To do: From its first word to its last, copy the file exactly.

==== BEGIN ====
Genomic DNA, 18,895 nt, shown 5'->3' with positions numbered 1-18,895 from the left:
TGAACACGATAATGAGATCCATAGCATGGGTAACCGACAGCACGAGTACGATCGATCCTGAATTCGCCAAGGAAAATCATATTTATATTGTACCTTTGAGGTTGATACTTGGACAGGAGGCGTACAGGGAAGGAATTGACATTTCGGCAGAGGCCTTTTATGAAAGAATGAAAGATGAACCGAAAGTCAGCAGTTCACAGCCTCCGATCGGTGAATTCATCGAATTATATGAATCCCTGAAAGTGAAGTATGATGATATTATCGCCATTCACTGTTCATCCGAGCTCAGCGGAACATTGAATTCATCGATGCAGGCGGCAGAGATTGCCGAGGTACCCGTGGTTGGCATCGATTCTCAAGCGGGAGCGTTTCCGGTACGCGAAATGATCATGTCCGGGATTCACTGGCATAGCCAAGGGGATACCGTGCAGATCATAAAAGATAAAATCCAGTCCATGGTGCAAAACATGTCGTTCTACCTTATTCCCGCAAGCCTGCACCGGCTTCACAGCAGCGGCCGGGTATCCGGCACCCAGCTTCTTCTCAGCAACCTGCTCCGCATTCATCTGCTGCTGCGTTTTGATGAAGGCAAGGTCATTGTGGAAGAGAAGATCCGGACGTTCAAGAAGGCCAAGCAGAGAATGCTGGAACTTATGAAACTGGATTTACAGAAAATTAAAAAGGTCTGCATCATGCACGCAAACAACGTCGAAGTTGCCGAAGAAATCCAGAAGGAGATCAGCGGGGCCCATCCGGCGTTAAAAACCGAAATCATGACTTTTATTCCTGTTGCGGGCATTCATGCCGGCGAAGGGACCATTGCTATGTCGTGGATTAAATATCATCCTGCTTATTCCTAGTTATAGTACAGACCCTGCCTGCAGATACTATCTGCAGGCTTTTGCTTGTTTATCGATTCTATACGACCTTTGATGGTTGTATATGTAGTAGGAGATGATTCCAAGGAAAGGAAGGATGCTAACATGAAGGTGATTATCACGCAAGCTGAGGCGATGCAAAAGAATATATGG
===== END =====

Genomic DNA, 18,895 nt, shown 5'->3' with positions numbered 1-18,895 from the left:
TGAACACGATAATGAGATCCATAGCATGGGTAACCGACAGCACGAGTACGATCGATCCTGAATTCGCCAAGGAAAATCATATTTATATTGTACCTTTGAGGTTGATACTTGGACAGGAGGCGTACAGGGAAGGAATTGACATTTCGGCAGAGGCCTTTTATGAAAGAATGAAAGATGAACCGAAAGTCAGCAGTTCACAGCCTCCGATCGGTGAATTCATCGAATTATATGAATCCCTGAAAGTGAAGTATGATGATATTATCGCCATTCACTGTTCATCCGAGCTCAGCGGAACATTGAATTCATCGATGCAGGCGGCAGAGATTGCCGAGGTACCCGTGGTTGGCATCGATTCTCAAGCGGGAGCGTTTCCGGTACGCGAAATGATCATGTCCGGGATTCACTGGCATAGCCAAGGGGATACCGTGCAGATCATAAAAGATAAAATCCAGTCCATGGTGCAAAACATGTCGTTCTACCTTATTCCCGCAAGCCTGCACCGGCTTCACAGCAGCGGCCGGGTATCCGGCACCCAGCTTCTTCTCAGCAACCTGCTCCGCATTCATCTGCTGCTGCGTTTTGATGAAGGCAAGGTCATTGTGGAAGAGAAGATCCGGACGTTCAAGAAGGCCAAGCAGAGAATGCTGGAACTTATGAAACTGGATTTACAGAAAATTAAAAAGGTCTGCATCATGCACGCAAACAACGTCGAAGTTGCCGAAGAAATCCAGAAGGAGATCAGCGGGGCCCATCCGGCGTTAAAAACCGAAATCATGACTTTTATTCCTGTTGCGGGCATTCATGCCGGCGAAGGGACCATTGCTATGTCGTGGATTAAATATCATCCTGCTTATTCCTAGTTATAGTACAGACCCTGCCTGCAGATACTATCTGCAGGCTTTTGCTTGTTTATCGATTCTATACGACCTTTGATGGTTGTATATGTAGTAGGAGATGATTCCAAGGAAAGGAAGGATGCTAACATGAAGGTGATTATCACGCAAGCTGAGGCGATGCAAAAGAATATATGG